Bzzzz..zip buzzzz..zip..zzziip...zppbbbzzz...For ya'll in the country, you're familiar with this sound. If you spend ANY time outside (and this can include only walking to the mailbox and back), you know what this is. A little stealthfighter shaped flying object that sets the fear of attack into your heart ...bbzzzzzz...zip...bbbzzzzzzz....zip...SLAP!
As a country girl, who has only recently been relocated to the country from much larger places, I had forgotten just how horrible the deer and horse flies are this time of year. Okay, forgotten may not be the correct phrase for it, more like had blocked it from my memory. I spent a good deal of my youth up to my eyeballs in horses and the woods, so I'm certainly no stranger to these menaces. When we used to go trail riding, we would snip off branches from oak trees and use them as fly swatters on the horses. These horrid flying miscreants love the spot right behind the horses ears where they could latch on and there wasn't much the poor horse could do to defend itself, not having hands and arms and all. Then, proceed to take a chunk the size of a pencil eraser out of whatever it latched on to. And it hurts like the dickens.
This morning I went for a walk at the lovely hour of 5:45am. Many of you that live here don't need me to tell you that New England is in the middle of a fairly serious heat wave/drought. It's the first week of July and all the grass is brown, there are no fire permits being given and the situation is tenuous. I've been doing secret rain dances by the light of the moon. But that's another problem all together. Back to the "lil' bastards" as I affectionately call them. I have been doing my walking on the treadmill of late as I'm trying to do a whole fitness program and all, but this morning I got up and felt like enjoying the relatively cooler temps of the first light of day. Strapped on my walking shoes sitting on the front porch, where I should have gotten the indication of how the rest of that walk would shape up right then. I was not out there for more then 30 seconds when the first kamikaze held me in his sights and started the relentless fly by. I ignored it and started on my way. Our next door neighbors have horses and so we get a few more bugs then the normal home may have and I don't like to judge a forest for its mini fighter pilots until I'm in the thick of battle.
I have a two mile loop that's nice to walk, so thought I'd start my day off this way. As I turned off the main motor speedway onto the relative quiet of the side road, the buzzing was already in full force. They were coming at me from every direction, had to have been 100 or more. Well...okay, maybe only about 10, but the 100 is more dramatic for the story. One thing I do know, when these things are attacking, it takes quite a few passes at very high and loud speed before they will actually try to land. Then, it's a touch and go for a few times, just to see if you're gonna make a go at annihilation. Then it's a tangle in the hair as the head is the only thing not in motion at the clip I was walking. They love to go for my husband's "less hair spot" (we'll not call it a bald spot in respect for his feelings, okay? Work with me here). I keep my hair in a pony tail now that it's long enough and this way I can do what horses very effectively do with their tails. I swish them away. Only problem is, I'm sure I look like a total idiot walking along swinging my head violently from side to side. In the moment of the dead heat of battle, you just don't care.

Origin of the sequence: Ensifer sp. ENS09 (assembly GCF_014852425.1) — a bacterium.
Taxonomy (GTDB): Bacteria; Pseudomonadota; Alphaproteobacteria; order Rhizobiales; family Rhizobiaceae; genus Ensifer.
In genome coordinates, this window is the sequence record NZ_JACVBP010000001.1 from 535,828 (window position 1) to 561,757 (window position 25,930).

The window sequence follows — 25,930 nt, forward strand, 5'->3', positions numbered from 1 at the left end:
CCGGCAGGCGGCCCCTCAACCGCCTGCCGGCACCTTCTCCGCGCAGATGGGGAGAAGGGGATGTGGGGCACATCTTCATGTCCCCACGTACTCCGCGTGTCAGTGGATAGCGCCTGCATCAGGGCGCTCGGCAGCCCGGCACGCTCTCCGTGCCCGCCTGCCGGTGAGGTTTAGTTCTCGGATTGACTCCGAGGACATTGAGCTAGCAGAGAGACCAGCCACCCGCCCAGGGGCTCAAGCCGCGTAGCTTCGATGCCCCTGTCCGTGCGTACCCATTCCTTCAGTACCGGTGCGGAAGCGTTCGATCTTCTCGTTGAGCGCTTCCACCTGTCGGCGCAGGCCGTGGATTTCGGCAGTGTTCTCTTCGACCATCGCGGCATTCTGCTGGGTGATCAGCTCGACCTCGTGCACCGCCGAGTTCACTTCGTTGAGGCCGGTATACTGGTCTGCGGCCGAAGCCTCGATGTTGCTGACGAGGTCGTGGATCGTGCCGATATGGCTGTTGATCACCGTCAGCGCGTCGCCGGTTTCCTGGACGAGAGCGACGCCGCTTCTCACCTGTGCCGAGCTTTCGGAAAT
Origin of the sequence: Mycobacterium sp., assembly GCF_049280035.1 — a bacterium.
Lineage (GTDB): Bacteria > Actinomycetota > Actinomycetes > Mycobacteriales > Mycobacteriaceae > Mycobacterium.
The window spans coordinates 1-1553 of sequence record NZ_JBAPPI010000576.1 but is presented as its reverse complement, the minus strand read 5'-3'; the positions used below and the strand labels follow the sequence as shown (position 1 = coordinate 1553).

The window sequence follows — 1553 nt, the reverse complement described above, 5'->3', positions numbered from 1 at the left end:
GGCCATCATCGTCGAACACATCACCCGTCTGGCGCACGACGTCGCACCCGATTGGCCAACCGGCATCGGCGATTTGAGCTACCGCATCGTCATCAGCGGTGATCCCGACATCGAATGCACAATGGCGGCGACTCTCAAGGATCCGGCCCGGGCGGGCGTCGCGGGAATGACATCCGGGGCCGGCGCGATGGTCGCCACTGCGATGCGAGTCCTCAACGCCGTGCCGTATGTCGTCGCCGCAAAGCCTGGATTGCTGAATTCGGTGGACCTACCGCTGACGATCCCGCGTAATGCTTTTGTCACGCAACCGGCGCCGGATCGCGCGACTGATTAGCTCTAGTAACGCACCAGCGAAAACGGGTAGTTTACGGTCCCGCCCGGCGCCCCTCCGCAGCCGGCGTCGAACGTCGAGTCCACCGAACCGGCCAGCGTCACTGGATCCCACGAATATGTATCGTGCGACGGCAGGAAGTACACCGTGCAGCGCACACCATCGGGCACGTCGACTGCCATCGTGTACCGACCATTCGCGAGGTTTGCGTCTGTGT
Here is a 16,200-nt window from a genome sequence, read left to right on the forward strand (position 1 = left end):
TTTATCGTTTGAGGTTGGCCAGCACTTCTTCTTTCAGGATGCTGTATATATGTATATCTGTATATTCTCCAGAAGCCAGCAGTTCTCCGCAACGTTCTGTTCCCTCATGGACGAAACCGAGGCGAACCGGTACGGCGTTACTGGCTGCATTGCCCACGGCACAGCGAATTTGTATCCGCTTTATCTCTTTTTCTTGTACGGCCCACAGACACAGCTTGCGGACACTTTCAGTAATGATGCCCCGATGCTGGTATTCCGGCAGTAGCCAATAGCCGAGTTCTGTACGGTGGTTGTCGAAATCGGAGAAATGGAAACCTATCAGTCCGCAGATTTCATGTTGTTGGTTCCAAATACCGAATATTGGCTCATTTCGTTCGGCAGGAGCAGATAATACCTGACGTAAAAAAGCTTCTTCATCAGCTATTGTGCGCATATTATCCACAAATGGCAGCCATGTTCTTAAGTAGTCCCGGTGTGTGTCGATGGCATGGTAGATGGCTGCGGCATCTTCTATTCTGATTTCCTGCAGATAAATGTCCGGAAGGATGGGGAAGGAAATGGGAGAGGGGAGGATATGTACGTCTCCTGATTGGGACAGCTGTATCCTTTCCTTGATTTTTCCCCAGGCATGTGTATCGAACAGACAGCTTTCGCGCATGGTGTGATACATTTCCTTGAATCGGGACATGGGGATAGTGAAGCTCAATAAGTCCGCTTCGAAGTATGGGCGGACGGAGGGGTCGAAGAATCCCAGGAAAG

I also know that if you swing your arms like a crazy person, swatting away at them, you WILL call their friends. If you've ever done this, you know what I mean. They are attracted to movement and the faster and more frequent the movement, the larger swarm you're gonna call. I have a practiced way of handling them, that takes patience and planning. Wait for the sszzzZZZZZZzzzz.....sszzzZZZZZzzz...sszzzZZZZZzzz as they are buzzing all around you. You'll get the mmbzzzmmmzzzzbbb..ZZZZzzzz a few times as they get tangled in your hair for that touch and go I talked about earlier. WAIT! Don't get too eager and swat at them yet, or you'll have to endure another round of the whole buzzing around you and touch and go before you'll have a good shot. After a few of the hair mmbbzzzmmmbbles, you'll get your chance...patience.....patience....then they land for real and fast as lightening, you SLAP! and down he goes. Do NOT be fooled by the lack of movement for a moment. They are like zombies and will come back to life the second you step away from them, to haunt you again moments later. Just trust me on this one. Step on the lil' bastard for all he's worth. Nothing personal, but in the world of fighter jets and prey, sometimes, the prey's gotta win.
The discomfort of the walk went by quickly as I was so distracted by the lil' bastards that I didn't even notice that I could see the air with the humidity. When you have asthma, it's never a good day when that happens. Got out of that walk with only 3 bites, which will swell up soon and then the drive-you-to-distraction itching begins. But I got more then 15 with my MOD of fly death.
Score one for the chubby girl.
Wishing you zzzBBUUZZzz free walks, ~Peacemom